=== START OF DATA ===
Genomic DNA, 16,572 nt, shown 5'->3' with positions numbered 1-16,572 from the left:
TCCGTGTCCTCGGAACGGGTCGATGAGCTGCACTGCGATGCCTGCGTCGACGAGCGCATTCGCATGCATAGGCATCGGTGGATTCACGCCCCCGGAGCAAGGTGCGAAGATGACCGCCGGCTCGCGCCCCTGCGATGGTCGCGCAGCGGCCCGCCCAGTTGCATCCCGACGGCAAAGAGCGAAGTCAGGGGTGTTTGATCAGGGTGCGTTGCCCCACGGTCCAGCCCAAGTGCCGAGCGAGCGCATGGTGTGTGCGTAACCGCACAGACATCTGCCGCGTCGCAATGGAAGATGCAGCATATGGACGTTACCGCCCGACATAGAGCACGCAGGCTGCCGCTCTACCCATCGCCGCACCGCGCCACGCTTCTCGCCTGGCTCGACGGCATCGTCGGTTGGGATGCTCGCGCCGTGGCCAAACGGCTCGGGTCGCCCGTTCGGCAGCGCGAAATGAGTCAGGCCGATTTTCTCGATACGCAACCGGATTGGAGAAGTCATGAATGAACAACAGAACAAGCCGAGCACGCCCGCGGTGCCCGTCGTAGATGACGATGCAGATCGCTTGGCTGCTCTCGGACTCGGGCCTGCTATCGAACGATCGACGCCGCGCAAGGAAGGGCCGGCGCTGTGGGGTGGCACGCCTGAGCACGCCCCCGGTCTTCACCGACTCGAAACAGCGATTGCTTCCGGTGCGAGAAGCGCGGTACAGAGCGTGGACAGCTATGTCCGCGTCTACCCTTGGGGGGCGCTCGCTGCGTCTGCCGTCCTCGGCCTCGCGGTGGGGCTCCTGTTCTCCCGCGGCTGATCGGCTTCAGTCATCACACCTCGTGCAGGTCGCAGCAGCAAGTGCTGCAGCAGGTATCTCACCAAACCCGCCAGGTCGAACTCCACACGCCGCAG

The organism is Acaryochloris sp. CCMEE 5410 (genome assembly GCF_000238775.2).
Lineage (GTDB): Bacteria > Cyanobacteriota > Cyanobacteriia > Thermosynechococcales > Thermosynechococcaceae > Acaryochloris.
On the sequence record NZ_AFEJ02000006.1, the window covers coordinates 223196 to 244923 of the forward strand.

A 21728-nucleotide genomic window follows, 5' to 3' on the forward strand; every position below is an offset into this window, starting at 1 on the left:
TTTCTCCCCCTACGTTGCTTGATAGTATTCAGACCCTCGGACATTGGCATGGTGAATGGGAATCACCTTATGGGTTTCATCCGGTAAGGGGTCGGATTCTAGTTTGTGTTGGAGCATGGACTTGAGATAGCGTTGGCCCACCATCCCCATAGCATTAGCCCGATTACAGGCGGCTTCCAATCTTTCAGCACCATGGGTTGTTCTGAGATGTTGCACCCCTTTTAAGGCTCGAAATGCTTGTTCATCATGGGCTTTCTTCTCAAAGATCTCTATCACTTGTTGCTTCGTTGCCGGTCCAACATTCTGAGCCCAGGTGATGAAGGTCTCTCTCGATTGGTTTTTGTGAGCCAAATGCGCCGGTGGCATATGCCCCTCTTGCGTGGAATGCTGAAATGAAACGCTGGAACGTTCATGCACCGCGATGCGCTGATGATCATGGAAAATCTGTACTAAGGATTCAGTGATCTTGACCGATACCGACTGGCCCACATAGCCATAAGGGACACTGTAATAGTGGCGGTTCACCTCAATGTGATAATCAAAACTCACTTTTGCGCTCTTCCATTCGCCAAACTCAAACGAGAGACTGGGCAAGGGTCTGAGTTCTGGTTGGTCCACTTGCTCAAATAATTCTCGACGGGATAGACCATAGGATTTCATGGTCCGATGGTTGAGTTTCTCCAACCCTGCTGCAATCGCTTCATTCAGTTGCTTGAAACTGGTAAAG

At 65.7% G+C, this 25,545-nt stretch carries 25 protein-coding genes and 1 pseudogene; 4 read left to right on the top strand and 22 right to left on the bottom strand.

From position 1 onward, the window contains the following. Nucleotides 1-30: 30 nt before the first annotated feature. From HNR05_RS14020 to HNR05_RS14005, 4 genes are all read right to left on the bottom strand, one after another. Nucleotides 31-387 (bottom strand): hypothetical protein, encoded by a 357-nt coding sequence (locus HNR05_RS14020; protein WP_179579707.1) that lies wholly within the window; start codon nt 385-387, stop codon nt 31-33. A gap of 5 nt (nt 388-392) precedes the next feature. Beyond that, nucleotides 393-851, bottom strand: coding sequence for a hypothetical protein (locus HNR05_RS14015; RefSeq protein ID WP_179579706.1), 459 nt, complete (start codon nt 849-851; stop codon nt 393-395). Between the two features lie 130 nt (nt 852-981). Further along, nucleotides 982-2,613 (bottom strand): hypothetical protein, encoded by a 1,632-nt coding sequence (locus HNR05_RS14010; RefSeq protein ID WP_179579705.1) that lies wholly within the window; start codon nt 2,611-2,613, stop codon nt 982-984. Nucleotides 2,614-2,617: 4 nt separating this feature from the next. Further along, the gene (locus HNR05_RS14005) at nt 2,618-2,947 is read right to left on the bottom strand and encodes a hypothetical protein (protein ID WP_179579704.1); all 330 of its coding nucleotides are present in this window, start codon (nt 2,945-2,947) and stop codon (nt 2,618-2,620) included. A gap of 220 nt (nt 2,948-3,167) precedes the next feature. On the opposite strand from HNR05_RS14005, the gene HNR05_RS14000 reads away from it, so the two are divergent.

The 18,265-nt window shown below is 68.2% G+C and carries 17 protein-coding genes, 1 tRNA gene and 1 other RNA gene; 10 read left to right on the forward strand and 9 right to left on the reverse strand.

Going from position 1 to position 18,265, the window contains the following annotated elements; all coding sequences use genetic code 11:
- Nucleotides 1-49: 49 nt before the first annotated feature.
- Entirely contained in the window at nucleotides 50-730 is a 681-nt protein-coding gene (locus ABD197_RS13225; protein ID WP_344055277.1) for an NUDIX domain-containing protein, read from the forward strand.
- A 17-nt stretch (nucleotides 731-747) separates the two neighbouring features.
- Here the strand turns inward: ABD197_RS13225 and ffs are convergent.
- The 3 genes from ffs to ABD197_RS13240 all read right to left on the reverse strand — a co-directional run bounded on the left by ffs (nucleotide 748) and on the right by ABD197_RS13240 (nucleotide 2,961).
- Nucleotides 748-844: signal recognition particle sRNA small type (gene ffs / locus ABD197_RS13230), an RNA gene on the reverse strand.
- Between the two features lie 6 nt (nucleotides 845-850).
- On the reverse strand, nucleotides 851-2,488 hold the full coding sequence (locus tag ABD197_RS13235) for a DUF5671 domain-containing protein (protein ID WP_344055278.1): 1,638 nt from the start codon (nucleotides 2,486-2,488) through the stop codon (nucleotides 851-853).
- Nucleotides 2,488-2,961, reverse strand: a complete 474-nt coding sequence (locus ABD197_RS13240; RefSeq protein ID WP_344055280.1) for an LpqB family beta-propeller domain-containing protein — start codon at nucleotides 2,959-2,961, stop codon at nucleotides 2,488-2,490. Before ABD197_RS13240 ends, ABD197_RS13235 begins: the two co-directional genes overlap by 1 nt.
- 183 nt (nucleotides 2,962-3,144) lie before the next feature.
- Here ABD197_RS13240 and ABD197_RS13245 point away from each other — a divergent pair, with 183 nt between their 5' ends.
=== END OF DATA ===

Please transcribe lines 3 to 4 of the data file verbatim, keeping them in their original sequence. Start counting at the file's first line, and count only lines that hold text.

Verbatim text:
The organism is Acaryochloris sp. CCMEE 5410 (genome assembly GCF_000238775.2).
Lineage (GTDB): Bacteria > Cyanobacteriota > Cyanobacteriia > Thermosynechococcales > Thermosynechococcaceae > Acaryochloris.